With blue skies above and the whole afternoon in front of them, Danielle Gordon-Fallen and Jordyn Jett were passing the time on the swing set.
“It’s nice. I like the trees, how you can breathe, and it’s just nice,” nine-year-old Jett said. “It’s always hot here.”
The young girls from Albany were at Lawson Lake with the Boys and Girls Clubs of the Capital Area’s annual summer camp.
“We get to go to the lake and do a couple fun things,” said Gordon-Fallen, who is 8. “Canoeing is really fun.”
Five-year-old Emmett and a few friends were exploring the sights on a short nature walk.
What You Need To Know
- In early August, the Boys & Girls Clubs and L.L. Bean announced a new partnership to expand outdoor learning opportunities for children across the country
- The program is set up to bridge gaps to nature that exist for children who live in urban environments and come from different socioeconomic backgrounds
- L.L. Bean and the Boys & Girls Clubs for the Capital Area kicked off the program locally with a nature walk and learning event at a summer camp at Lawson Lake
“I really like to dig into exploring and finding out about nature, it’s really fun,” he said. “You can see very cool animals, and my favorite animal is the bald eagle. They're very ferocious birds.”
Site coordinator Michelle Jenkins was mixing it up on the basketball court with Divine Young and his fellow campers.
“I’m so happy because I get to stay active and stuff like that, and I can get new friends,” said James, a 10-year-old from Niskayuna.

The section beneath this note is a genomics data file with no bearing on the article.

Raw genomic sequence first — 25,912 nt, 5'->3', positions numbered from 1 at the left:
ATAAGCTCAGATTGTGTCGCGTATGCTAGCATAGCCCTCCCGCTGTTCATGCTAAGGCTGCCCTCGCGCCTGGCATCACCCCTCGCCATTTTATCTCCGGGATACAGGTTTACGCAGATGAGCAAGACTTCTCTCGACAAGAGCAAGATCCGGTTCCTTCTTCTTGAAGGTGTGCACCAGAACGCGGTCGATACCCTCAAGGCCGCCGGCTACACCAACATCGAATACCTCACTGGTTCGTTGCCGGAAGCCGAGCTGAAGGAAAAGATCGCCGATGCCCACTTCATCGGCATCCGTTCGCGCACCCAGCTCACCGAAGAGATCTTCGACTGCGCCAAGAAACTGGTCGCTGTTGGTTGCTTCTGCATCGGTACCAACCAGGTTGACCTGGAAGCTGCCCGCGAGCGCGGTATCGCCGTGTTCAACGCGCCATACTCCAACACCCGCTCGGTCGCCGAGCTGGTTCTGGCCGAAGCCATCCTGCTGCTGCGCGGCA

“We’re very happy that the children have a chance to come up to Lawson Lake because a lot of our friends dont have the opportunity to get out of the city,” Jenkins said.
Thanks to a new national partnership between the Boys and Girls Clubs and L.L. Bean, the children will have more chances to explore the great outdoors year-round. The retail giant kicked off the educational program locally by hosting its first nature walk at the lake earlier this month.
“We are tremendously excited about it, any resource that helps better the lives of our children is tremendously important to us,” said Henry Elise, a youth development professional with the Boys & Girls Clubs.
Elise says the new social recreation curriculum is designed to remove barriers that often prevent children from different backgrounds from accessing nature.
“To be able to come out into the woods is a well-needed contrast that I think is going to do wonders for a lot of the kids' mental health and well-being,” he said.
“I think it’s important because they have more exposure than what they have at home, and it’s something that they’ll remember for the rest of their lives,” Jenkins said.
As the final days of summer wind down, the campers are enjoying every last minute.
“I like being here,” Gordon-Fallen said. ”I just like being in nature because this is literally the freshest air you can get around here.”